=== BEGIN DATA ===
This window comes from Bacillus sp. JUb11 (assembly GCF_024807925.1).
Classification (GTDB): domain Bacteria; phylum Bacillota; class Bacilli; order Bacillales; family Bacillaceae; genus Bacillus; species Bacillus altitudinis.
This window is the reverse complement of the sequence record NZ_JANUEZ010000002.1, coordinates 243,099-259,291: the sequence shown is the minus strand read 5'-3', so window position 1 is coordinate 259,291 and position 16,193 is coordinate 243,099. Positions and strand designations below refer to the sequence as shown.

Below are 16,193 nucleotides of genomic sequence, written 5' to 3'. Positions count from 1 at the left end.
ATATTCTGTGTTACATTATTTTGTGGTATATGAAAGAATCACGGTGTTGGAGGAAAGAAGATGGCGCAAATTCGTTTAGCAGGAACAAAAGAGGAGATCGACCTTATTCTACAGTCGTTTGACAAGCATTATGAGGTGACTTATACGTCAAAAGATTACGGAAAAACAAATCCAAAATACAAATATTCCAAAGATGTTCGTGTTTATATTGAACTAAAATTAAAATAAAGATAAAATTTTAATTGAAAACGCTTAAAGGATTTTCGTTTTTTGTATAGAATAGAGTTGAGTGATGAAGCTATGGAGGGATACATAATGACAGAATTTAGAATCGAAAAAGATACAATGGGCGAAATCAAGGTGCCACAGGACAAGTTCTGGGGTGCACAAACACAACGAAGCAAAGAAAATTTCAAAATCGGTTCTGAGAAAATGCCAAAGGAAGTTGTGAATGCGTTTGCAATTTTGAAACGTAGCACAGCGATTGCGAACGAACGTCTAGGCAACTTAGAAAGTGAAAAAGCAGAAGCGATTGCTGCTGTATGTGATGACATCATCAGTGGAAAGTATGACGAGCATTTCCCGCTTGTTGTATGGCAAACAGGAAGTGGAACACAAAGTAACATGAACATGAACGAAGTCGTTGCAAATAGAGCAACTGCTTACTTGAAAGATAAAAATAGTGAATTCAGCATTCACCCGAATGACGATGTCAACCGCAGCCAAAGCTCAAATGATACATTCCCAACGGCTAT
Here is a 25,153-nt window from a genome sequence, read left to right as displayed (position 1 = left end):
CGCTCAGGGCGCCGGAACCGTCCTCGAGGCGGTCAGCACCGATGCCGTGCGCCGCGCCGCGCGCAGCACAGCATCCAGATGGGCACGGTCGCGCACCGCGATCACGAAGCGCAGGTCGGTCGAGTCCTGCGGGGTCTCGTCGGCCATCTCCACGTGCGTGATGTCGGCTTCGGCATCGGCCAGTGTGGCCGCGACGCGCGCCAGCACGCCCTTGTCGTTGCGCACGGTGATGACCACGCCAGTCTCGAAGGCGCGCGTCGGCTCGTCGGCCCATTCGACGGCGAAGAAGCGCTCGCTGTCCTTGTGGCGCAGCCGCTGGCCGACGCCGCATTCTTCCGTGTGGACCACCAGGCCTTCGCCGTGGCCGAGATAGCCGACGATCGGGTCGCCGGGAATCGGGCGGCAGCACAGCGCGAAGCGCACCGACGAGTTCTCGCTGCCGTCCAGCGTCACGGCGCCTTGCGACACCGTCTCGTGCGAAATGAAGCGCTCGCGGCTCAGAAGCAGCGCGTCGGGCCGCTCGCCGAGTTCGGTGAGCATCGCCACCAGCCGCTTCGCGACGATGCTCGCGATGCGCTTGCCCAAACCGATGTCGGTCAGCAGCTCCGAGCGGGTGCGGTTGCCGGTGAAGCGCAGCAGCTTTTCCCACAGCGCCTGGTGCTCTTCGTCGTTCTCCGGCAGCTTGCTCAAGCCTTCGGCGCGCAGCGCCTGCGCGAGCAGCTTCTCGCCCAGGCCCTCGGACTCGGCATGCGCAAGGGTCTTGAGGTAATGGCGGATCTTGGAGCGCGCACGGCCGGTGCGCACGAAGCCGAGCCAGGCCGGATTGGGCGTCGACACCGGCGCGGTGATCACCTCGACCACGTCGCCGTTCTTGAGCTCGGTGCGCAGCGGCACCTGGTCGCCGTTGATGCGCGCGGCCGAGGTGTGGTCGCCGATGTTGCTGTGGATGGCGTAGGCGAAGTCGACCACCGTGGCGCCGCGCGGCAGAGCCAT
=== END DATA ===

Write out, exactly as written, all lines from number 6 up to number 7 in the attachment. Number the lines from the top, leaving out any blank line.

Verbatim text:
Here is a 25,153-nt window from a genome sequence, read left to right as displayed (position 1 = left end):
CGCTCAGGGCGCCGGAACCGTCCTCGAGGCGGTCAGCACCGATGCCGTGCGCCGCGCCGCGCGCAGCACAGCATCCAGATGGGCACGGTCGCGCACCGCGATCACGAAGCGCAGGTCGGTCGAGTCCTGCGGGGTCTCGTCGGCCATCTCCACGTGCGTGATGTCGGCTTCGGCATCGGCCAGTGTGGCCGCGACGCGCGCCAGCACGCCCTTGTCGTTGCGCACGGTGATGACCACGCCAGTCTCGAAGGCGCGCGTCGGCTCGTCGGCCCATTCGACGGCGAAGAAGCGCTCGCTGTCCTTGTGGCGCAGCCGCTGGCCGACGCCGCATTCTTCCGTGTGGACCACCAGGCCTTCGCCGTGGCCGAGATAGCCGACGATCGGGTCGCCGGGAATCGGGCGGCAGCACAGCGCGAAGCGCACCGACGAGTTCTCGCTGCCGTCCAGCGTCACGGCGCCTTGCGACACCGTCTCGTGCGAAATGAAGCGCTCGCGGCTCAGAAGCAGCGCGTCGGGCCGCTCGCCGAGTTCGGTGAGCATCGCCACCAGCCGCTTCGCGACGATGCTCGCGATGCGCTTGCCCAAACCGATGTCGGTCAGCAGCTCCGAGCGGGTGCGGTTGCCGGTGAAGCGCAGCAGCTTTTCCCACAGCGCCTGGTGCTCTTCGTCGTTCTCCGGCAGCTTGCTCAAGCCTTCGGCGCGCAGCGCCTGCGCGAGCAGCTTCTCGCCCAGGCCCTCGGACTCGGCATGCGCAAGGGTCTTGAGGTAATGGCGGATCTTGGAGCGCGCACGGCCGGTGCGCACGAAGCCGAGCCAGGCCGGATTGGGCGTCGACACCGGCGCGGTGATCACCTCGACCACGTCGCCGTTCTTGAGCTCGGTGCGCAGCGGCACCTGGTCGCCGTTGATGCGCGCGGCCGAGGTGTGGTCGCCGATGTTGCTGTGGATGGCGTAGGCGAAGTCGACCACCGTGGCGCCGCGCGGCAGAGCCAT